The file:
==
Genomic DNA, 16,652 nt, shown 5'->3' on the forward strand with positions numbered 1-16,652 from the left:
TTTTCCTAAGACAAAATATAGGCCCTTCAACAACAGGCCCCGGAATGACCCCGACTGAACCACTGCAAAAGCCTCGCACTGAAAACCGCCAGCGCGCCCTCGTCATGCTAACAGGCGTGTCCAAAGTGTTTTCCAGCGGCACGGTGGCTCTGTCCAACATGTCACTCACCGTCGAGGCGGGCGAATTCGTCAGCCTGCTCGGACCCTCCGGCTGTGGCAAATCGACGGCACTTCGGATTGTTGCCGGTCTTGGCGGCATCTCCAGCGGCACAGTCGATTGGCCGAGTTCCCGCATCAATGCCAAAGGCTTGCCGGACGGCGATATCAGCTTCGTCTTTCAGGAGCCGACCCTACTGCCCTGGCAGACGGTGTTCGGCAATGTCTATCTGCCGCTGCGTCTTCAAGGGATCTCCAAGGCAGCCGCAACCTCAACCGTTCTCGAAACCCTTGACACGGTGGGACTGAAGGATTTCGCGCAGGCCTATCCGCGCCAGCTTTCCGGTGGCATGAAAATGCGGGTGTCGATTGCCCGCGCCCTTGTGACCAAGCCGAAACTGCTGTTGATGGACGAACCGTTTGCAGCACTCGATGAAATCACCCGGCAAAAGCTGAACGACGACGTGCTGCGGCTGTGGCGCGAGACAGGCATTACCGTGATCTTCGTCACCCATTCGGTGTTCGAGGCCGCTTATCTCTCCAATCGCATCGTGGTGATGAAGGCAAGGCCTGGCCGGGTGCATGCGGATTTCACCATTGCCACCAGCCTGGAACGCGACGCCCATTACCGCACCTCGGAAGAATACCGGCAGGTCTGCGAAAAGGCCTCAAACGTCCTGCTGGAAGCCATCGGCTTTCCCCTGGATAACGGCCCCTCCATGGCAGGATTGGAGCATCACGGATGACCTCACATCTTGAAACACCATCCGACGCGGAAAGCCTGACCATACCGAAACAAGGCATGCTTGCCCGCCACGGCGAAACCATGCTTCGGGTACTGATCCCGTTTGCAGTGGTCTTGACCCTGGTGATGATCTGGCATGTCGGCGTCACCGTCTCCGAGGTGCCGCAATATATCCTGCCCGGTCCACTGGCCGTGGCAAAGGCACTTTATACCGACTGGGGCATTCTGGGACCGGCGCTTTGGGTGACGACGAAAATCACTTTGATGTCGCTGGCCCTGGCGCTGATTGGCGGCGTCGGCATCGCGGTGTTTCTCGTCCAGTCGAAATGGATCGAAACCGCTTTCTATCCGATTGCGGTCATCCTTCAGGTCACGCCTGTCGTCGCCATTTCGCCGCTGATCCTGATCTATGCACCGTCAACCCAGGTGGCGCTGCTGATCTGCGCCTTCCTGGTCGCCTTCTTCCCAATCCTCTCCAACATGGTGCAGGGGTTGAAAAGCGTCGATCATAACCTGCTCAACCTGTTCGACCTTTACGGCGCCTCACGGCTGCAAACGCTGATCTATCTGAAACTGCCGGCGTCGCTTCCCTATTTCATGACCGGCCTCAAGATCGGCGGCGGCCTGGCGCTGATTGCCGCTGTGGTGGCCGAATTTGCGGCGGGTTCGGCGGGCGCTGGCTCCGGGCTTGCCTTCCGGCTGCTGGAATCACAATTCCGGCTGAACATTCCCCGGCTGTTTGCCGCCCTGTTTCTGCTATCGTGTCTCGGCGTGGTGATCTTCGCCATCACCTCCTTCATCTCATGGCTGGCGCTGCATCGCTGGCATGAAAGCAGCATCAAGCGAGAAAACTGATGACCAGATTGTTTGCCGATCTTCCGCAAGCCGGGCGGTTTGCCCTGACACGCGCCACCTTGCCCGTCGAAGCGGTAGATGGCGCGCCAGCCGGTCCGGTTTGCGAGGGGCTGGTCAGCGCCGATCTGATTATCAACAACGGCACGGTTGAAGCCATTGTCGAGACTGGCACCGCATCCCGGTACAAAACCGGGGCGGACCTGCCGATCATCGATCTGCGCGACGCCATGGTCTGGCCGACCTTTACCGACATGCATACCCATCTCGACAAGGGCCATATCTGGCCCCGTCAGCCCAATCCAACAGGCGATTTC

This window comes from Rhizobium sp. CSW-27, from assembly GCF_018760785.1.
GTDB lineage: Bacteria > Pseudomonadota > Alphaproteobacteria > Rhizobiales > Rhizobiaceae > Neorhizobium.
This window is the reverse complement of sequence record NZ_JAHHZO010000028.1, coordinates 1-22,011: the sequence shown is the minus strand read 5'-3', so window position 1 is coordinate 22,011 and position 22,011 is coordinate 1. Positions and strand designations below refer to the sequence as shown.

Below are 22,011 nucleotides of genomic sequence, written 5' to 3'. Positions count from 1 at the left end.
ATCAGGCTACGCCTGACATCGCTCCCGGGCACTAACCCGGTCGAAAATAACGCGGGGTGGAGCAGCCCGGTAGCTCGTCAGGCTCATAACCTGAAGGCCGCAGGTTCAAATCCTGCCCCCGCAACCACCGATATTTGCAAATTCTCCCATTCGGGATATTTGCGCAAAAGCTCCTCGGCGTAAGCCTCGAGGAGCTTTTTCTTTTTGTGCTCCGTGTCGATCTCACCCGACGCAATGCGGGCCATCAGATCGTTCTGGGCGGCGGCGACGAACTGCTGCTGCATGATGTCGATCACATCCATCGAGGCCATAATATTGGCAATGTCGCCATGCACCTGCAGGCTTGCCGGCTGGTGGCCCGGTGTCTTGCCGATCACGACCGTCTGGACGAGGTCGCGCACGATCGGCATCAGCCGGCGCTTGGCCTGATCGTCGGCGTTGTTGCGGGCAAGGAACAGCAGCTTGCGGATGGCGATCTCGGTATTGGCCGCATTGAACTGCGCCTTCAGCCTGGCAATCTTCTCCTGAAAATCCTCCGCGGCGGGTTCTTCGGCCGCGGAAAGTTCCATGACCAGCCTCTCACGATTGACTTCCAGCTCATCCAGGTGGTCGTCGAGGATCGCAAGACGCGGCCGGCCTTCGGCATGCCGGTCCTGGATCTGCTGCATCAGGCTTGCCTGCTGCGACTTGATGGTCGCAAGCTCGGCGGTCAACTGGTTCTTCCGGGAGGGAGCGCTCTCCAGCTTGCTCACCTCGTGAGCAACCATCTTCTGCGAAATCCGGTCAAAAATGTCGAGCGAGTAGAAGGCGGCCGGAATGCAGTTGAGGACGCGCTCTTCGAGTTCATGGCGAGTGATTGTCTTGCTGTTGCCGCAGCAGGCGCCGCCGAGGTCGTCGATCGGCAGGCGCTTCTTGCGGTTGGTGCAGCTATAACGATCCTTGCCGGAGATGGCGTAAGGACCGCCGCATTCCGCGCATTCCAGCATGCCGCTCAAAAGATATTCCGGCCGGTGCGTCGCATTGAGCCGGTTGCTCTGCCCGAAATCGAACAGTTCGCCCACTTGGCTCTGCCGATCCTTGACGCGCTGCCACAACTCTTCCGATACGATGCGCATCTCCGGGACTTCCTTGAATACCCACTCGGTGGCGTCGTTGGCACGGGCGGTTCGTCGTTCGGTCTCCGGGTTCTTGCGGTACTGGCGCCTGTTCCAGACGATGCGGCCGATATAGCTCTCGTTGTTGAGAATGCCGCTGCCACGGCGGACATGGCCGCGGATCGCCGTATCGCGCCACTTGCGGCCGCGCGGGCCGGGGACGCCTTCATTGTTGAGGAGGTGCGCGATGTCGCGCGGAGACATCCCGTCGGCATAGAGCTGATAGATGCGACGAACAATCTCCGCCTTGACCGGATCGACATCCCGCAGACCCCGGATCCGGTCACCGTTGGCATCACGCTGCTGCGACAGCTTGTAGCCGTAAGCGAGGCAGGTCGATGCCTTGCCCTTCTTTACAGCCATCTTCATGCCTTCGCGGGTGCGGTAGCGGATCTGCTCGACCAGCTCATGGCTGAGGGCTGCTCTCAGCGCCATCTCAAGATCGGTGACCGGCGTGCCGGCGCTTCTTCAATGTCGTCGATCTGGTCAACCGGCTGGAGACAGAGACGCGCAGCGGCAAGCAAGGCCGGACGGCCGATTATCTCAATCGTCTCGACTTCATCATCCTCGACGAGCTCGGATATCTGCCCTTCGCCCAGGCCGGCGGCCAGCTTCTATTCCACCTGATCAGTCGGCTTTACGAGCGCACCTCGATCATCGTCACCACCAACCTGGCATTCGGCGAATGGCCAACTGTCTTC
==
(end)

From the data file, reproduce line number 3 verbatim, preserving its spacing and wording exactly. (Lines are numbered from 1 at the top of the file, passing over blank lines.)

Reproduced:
This window comes from Rhizobium sp. CSW-27, from assembly GCF_018760785.1.